Spellcheck Serendipity

Time was that if you typed:

“I’d like to throttle Bill Gates for his monopolistic business practices”

into Microsoft Word and then checked the phrase against its built-in thesaurus, it offer the following phrase in response:

“I’ll drink to that”.

Theories about fifth columnists within Gates’ business empire were unfounded. A few quick experiments was enough to demonstrate that any phrase beginning with “I’d like to” would generate the line “I’ll drink to that”. With any dumb string match, comparing a sequence of letters to similar sequences within a database, there is the potential for serendipity. Those suggested substitutes of similar letters may deliver unexpected but revealing meaningful commentaries on the world around us. Take the German philosopher Martin Heidegger as an example. He was one of the most original thinkers of the 20th century. Heidegger wrote cryptic texts that are almost unreadable, crammed full of familiar old words given esoteric new meanings. How appropriate then, that the spellchecker returns ‘headgear’ in response to the Heidegger’s surname. This was a man who turned people’s minds inside out and stuffed them with new mental apparatus – metaphorical head-gear if ever there was.

More modern examples of spellcheck serendipity include the name of seemingly the world’s most popular man, Barack Obama. The spellchecker thinks his name should be ‘bema’, which means a raised platform in a synagogue from which the Torah is read. Obama is not Jewish, but he does have quite a way with delivering sermons. Obama’s erstwhile and would-be future opponent, the Republican Sarah Palin, generates some rather more straightforward hits. The word ‘pain’ is offered, perhaps referring to feelings she inspires in so many. ‘Palling’ is offered, which reflects the diminishing support for her as a result of her never-ending gaffs and scandals. Another suggestion is ‘plaint’ which means protest or complaint, something which has become the raison d’être for Palin with respect to Obama’s plans for health care. The spellchecker also has an eye for current affairs on the British side of the Atlantic. Foreign Secretary David Milliband’s name prompts the response of ‘mulligan’, meaning a do-over shot in golf. Milliband looks set to lose his job as British Foreign Secretary, should Labour lose the general election as expected. However, this week we discovered he is on the list for that most ideal do-over for failed European politicians – a plumb job with the EU. In Milliband’s case he may be offered another Foreign Secretary position, but this time for the whole of Europe. What a ‘mulligan’ that would be for a man who was mediocre at playing the same role for Britain.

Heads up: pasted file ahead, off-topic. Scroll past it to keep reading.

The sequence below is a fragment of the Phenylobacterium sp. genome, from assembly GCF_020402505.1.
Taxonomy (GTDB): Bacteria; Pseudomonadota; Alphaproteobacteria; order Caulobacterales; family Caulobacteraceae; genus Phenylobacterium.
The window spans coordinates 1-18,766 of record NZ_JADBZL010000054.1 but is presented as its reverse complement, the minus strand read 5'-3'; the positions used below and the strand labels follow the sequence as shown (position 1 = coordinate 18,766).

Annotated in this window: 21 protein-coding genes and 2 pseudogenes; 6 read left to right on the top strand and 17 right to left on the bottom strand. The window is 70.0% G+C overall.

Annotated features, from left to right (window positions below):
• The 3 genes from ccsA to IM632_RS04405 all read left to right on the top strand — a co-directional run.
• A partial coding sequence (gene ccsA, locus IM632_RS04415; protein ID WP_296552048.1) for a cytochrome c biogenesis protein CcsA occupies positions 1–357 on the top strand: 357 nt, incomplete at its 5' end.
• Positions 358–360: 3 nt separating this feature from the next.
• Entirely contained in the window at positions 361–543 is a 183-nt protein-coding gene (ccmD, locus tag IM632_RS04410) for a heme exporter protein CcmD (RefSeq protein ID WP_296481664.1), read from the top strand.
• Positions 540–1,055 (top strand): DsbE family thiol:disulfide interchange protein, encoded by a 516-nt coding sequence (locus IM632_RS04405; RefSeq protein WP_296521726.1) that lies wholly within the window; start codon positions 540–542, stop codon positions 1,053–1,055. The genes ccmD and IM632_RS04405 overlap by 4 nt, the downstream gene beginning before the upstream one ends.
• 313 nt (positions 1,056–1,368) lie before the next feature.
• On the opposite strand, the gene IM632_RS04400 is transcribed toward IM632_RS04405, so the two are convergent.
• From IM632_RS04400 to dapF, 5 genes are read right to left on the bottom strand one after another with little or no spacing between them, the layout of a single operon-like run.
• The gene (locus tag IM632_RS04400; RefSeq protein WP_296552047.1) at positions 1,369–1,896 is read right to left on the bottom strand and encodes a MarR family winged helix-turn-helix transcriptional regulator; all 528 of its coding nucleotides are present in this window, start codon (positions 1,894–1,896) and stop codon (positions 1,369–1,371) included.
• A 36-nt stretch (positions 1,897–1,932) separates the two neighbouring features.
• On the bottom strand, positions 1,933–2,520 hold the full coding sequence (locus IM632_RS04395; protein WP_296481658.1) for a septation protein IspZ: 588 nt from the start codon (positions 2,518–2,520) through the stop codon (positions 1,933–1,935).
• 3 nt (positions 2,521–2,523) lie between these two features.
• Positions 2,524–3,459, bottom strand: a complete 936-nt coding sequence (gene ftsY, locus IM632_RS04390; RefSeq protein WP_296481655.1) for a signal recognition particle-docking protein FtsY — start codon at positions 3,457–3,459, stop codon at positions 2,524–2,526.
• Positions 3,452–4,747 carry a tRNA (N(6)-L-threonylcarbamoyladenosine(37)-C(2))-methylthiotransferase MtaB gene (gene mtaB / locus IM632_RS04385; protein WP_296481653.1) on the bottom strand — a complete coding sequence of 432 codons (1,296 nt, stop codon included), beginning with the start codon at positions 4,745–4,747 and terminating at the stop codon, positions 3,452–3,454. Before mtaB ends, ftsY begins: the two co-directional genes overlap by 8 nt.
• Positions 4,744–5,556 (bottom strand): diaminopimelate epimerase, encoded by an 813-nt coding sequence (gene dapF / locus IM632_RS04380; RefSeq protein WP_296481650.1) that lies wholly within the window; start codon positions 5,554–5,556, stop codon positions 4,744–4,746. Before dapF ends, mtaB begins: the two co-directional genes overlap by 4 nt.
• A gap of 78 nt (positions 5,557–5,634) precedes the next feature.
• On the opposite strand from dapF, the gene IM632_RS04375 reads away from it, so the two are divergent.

Casting an eye over the rest of the world, we find that destiny may have played a hand in forcing Afghan President Hamid Karzai to run in a second election after overwhelming evidence of polling fraud in the first. The spellchecker proposes ‘karma’ for Karzai. We should all hope that Iraqi Primeminister Nouri al-Maliki will live up to spellchecker’s suggestion and be the man to ‘nourish’ his troubled nation back to health and prosperity. Spellchecker is less optimistic when it comes to the Far East. It fears that Chinese vice-premier Xi Jinping, likely to become China’s leader in 2012, might be ‘jinxing’ the hopes for progressive reform in the world’s largest country.

Turning to the stars of screen and stage, spellchecker seems to regularly hit the nail on the head. Angelina Jolie is doubtless ‘jolly’ about being married to Brad Pitt, loaded with cash, surrounded by children of all hues and adored the world over. The spelling suggestion for Beyonce is ‘become’, a very appropriate choice for someone whose manners and dress are always becoming. Mick Jagger has for many years been a ‘jigger’ on the stage, given his jerky dancing moves. And Johnny Depp’s film career may deservedly be described as both ‘deep’ and ‘dippy’, especially when he collaborates with director Tim Burton.

It was with trepidation that I completed my exercise in contrived serendipity by reading the spellchecker’s runes for myself. Typing my own surname into MS Word, I discovered spellchecker identifies me as a ‘prizeman’. I may not have received any awards yet, but I will interpret the sign from spellchecker as a very good omen…

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